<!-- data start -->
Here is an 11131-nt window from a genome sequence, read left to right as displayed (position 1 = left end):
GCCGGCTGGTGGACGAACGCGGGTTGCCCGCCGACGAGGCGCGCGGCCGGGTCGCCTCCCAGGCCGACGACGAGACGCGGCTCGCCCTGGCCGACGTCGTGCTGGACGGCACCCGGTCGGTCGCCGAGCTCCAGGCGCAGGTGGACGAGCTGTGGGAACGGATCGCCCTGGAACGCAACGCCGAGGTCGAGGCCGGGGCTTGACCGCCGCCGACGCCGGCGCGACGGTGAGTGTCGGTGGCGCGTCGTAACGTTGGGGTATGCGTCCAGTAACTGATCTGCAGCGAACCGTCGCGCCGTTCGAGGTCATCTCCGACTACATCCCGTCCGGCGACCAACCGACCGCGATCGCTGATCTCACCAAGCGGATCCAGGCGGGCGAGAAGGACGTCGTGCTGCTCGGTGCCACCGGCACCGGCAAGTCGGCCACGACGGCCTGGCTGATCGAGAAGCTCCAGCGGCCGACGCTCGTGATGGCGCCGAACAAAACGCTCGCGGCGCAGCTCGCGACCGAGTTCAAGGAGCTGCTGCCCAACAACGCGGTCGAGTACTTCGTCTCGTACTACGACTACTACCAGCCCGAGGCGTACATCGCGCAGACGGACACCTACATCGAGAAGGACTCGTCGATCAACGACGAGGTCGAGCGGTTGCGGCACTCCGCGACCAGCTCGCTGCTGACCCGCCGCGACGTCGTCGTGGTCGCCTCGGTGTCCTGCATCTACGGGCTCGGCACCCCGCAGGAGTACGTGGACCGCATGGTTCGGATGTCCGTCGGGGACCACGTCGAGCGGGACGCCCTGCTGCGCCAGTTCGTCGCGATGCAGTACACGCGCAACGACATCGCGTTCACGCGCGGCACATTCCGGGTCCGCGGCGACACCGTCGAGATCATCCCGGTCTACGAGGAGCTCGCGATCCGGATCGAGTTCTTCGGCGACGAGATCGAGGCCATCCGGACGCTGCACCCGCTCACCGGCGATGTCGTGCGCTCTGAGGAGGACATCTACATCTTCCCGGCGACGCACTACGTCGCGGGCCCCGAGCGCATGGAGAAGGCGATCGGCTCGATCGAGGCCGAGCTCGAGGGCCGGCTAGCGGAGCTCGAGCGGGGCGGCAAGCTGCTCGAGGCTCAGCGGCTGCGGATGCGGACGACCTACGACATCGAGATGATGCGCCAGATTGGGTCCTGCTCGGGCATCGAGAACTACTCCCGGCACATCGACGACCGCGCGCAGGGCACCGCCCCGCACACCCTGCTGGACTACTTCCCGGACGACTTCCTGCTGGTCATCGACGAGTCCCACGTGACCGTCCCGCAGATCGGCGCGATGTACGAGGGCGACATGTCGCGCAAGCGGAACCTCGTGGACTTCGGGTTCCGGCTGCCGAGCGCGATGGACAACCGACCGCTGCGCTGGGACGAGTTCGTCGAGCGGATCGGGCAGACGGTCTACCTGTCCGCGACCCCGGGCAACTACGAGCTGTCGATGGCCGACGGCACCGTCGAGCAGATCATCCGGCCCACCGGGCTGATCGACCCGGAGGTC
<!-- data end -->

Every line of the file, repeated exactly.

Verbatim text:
Here is an 11131-nt window from a genome sequence, read left to right as displayed (position 1 = left end):
GCCGGCTGGTGGACGAACGCGGGTTGCCCGCCGACGAGGCGCGCGGCCGGGTCGCCTCCCAGGCCGACGACGAGACGCGGCTCGCCCTGGCCGACGTCGTGCTGGACGGCACCCGGTCGGTCGCCGAGCTCCAGGCGCAGGTGGACGAGCTGTGGGAACGGATCGCCCTGGAACGCAACGCCGAGGTCGAGGCCGGGGCTTGACCGCCGCCGACGCCGGCGCGACGGTGAGTGTCGGTGGCGCGTCGTAACGTTGGGGTATGCGTCCAGTAACTGATCTGCAGCGAACCGTCGCGCCGTTCGAGGTCATCTCCGACTACATCCCGTCCGGCGACCAACCGACCGCGATCGCTGATCTCACCAAGCGGATCCAGGCGGGCGAGAAGGACGTCGTGCTGCTCGGTGCCACCGGCACCGGCAAGTCGGCCACGACGGCCTGGCTGATCGAGAAGCTCCAGCGGCCGACGCTCGTGATGGCGCCGAACAAAACGCTCGCGGCGCAGCTCGCGACCGAGTTCAAGGAGCTGCTGCCCAACAACGCGGTCGAGTACTTCGTCTCGTACTACGACTACTACCAGCCCGAGGCGTACATCGCGCAGACGGACACCTACATCGAGAAGGACTCGTCGATCAACGACGAGGTCGAGCGGTTGCGGCACTCCGCGACCAGCTCGCTGCTGACCCGCCGCGACGTCGTCGTGGTCGCCTCGGTGTCCTGCATCTACGGGCTCGGCACCCCGCAGGAGTACGTGGACCGCATGGTTCGGATGTCCGTCGGGGACCACGTCGAGCGGGACGCCCTGCTGCGCCAGTTCGTCGCGATGCAGTACACGCGCAACGACATCGCGTTCACGCGCGGCACATTCCGGGTCCGCGGCGACACCGTCGAGATCATCCCGGTCTACGAGGAGCTCGCGATCCGGATCGAGTTCTTCGGCGACGAGATCGAGGCCATCCGGACGCTGCACCCGCTCACCGGCGATGTCGTGCGCTCTGAGGAGGACATCTACATCTTCCCGGCGACGCACTACGTCGCGGGCCCCGAGCGCATGGAGAAGGCGATCGGCTCGATCGAGGCCGAGCTCGAGGGCCGGCTAGCGGAGCTCGAGCGGGGCGGCAAGCTGCTCGAGGCTCAGCGGCTGCGGATGCGGACGACCTACGACATCGAGATGATGCGCCAGATTGGGTCCTGCTCGGGCATCGAGAACTACTCCCGGCACATCGACGACCGCGCGCAGGGCACCGCCCCGCACACCCTGCTGGACTACTTCCCGGACGACTTCCTGCTGGTCATCGACGAGTCCCACGTGACCGTCCCGCAGATCGGCGCGATGTACGAGGGCGACATGTCGCGCAAGCGGAACCTCGTGGACTTCGGGTTCCGGCTGCCGAGCGCGATGGACAACCGACCGCTGCGCTGGGACGAGTTCGTCGAGCGGATCGGGCAGACGGTCTACCTGTCCGCGACCCCGGGCAACTACGAGCTGTCGATGGCCGACGGCACCGTCGAGCAGATCATCCGGCCCACCGGGCTGATCGACCCGGAGGTC